Valerie Hoffman '75 studied history at Union College before earning a J.D. from Boston College Law School. A partner at Seyfarth Shaw LLP, she practices employment law nationally. As counsel to chief executives and management, Valerie advises employers of all varieties and sizes. While she has a broad-based practice, Valerie has a particular focus on strategies to prevent and resolve issues relating to employment discrimination. She is a core leader of the firm’s Pay Equity Group, and founded and is co-chair of the firm’s nationally prominent OFCCP, Affirmative Action and Diversity practices. Valerie has served on Union’s Board of Trustees for 12 years. Also interested in California native plants and habitats, she is vice chair of the Santa Barbara Botanic Garden, vice president of the Los Padres Forest Association and a Volunteer Wilderness Ranger in the Los Padres Forest. Passionate about Argentine Tango, she frequently visits Buenos Aires, the birthplace of the tango.
What are the most challenging and rewarding aspects of your career or volunteer activities?
I chose to practice employment discrimination law on behalf of employers across the U.S. because I wanted to see more fairness for women and minorities in their work lives. While we have made significant progress since I began my practice in 1978, there is more progress that must be made. My work these days is focused on pay equity, glass ceiling issues and people analytics designed to help large employers ensure fairness and support employees’ growth.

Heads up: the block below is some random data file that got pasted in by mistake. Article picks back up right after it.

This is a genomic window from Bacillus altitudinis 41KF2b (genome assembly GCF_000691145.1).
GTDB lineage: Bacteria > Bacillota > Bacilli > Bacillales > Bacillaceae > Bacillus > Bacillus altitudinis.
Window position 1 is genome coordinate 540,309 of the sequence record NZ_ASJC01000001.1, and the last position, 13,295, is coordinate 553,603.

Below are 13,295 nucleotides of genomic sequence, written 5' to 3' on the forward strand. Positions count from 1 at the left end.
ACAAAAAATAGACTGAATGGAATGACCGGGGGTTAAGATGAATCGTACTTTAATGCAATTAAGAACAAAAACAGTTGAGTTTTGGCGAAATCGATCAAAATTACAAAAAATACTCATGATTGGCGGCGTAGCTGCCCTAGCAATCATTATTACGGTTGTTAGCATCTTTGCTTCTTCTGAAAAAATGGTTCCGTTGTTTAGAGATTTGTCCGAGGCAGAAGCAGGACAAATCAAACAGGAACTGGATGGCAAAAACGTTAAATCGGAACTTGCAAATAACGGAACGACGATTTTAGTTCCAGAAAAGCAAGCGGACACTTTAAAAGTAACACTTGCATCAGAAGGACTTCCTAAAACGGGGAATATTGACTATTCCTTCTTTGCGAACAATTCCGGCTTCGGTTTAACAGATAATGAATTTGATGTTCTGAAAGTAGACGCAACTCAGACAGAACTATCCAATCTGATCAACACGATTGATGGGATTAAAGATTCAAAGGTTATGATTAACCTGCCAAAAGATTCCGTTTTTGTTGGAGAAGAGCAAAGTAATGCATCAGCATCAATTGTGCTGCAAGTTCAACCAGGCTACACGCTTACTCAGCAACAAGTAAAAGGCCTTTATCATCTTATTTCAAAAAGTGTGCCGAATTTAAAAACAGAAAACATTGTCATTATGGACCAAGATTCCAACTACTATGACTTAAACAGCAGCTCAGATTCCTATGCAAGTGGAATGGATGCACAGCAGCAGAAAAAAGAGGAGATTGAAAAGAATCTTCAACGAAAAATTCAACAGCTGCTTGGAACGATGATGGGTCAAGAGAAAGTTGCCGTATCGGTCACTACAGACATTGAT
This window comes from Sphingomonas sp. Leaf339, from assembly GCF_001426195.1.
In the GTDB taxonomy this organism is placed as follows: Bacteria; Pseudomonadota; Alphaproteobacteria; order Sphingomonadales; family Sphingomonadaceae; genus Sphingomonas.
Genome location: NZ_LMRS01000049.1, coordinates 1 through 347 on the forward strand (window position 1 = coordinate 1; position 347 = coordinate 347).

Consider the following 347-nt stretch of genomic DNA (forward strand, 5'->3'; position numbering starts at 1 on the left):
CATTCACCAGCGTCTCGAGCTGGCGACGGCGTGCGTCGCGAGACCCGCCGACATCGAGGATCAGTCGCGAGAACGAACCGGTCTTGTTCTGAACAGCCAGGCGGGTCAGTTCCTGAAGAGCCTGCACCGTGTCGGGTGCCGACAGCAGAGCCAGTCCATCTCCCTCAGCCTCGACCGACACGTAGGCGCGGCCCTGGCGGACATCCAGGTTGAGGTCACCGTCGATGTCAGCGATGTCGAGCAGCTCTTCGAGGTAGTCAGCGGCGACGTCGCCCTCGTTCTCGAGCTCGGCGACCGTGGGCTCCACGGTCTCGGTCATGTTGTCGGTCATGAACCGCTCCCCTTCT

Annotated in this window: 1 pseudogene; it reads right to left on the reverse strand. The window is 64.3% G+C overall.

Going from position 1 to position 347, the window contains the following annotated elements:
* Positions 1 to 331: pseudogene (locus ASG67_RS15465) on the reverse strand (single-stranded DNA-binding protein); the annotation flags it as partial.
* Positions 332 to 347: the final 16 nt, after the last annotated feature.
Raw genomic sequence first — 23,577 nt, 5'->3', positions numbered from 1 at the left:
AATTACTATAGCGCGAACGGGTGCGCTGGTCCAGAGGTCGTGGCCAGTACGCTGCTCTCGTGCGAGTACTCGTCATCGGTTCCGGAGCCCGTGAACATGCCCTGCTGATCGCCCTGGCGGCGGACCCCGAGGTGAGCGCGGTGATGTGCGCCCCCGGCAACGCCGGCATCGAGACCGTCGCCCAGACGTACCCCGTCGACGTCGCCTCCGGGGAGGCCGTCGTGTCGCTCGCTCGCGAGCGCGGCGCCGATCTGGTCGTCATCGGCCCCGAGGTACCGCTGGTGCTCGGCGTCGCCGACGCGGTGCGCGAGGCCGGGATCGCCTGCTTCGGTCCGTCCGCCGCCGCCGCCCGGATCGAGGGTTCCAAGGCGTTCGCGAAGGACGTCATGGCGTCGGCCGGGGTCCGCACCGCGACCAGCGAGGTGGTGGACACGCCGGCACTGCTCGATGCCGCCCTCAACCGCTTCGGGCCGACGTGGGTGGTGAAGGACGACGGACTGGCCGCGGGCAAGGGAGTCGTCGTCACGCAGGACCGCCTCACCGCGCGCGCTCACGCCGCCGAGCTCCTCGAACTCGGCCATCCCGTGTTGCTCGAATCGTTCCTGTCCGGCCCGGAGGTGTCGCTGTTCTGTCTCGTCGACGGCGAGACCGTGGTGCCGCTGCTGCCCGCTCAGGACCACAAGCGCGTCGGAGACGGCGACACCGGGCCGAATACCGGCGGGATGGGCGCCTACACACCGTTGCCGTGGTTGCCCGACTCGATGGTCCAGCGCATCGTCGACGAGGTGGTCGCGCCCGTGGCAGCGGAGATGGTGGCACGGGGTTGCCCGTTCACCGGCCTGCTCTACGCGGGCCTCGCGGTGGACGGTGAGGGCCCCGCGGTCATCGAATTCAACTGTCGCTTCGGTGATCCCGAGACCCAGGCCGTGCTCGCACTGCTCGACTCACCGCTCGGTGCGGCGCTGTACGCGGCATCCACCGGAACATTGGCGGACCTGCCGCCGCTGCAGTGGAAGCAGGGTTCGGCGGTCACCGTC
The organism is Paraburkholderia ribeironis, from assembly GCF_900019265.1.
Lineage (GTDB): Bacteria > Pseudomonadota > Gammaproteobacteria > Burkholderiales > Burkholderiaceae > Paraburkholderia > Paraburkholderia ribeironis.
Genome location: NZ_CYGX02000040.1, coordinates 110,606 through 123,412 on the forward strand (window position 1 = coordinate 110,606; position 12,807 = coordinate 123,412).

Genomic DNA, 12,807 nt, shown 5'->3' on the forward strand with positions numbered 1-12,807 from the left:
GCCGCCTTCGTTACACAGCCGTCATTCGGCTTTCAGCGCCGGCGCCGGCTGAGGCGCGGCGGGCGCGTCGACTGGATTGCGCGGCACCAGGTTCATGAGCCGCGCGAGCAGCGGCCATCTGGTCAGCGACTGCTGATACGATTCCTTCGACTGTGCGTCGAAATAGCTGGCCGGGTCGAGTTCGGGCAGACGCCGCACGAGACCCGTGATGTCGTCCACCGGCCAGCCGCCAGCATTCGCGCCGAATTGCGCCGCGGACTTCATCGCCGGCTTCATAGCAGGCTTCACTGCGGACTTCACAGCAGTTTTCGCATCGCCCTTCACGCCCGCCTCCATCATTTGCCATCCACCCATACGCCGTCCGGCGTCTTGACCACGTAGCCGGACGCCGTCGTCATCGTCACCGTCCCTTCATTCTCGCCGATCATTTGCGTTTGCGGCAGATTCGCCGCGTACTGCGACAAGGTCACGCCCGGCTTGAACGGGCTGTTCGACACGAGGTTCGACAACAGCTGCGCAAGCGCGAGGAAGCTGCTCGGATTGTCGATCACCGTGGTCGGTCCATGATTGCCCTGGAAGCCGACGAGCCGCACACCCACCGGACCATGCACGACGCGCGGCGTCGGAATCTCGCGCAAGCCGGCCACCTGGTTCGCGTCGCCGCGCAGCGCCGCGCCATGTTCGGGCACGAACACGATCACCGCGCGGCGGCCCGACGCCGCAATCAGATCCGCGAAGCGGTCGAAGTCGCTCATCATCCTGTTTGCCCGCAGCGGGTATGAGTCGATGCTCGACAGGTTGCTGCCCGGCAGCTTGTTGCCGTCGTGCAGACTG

Who inspired and/or inspires you, both professionally and personally?
I’m inspired not by any particular person but by a desire to understand why and how prejudice and perceptions persist that are not truly based in reality. And how we, together, might be able to change this.
What advice would you offer today’s women students, not just at Union, but across the country?
Think critically, question what you don’t understand or what doesn’t seem to make sense, speak up, be bold and support each other. Question “tradition.” Practices justified as “traditional” are not usually supportive of achievement by women, especially women of color. Don’t be afraid to leave them behind. You may pay a price but it will be worth it.
What was your most formative experience at Union?
I was a tutor in the Academic Opportunity Consortium summer program for three years. This experience deepened my understanding of others, their circumstances and achievements, and the joys and challenges they encountered by entering a highly competitive academic environment at Union.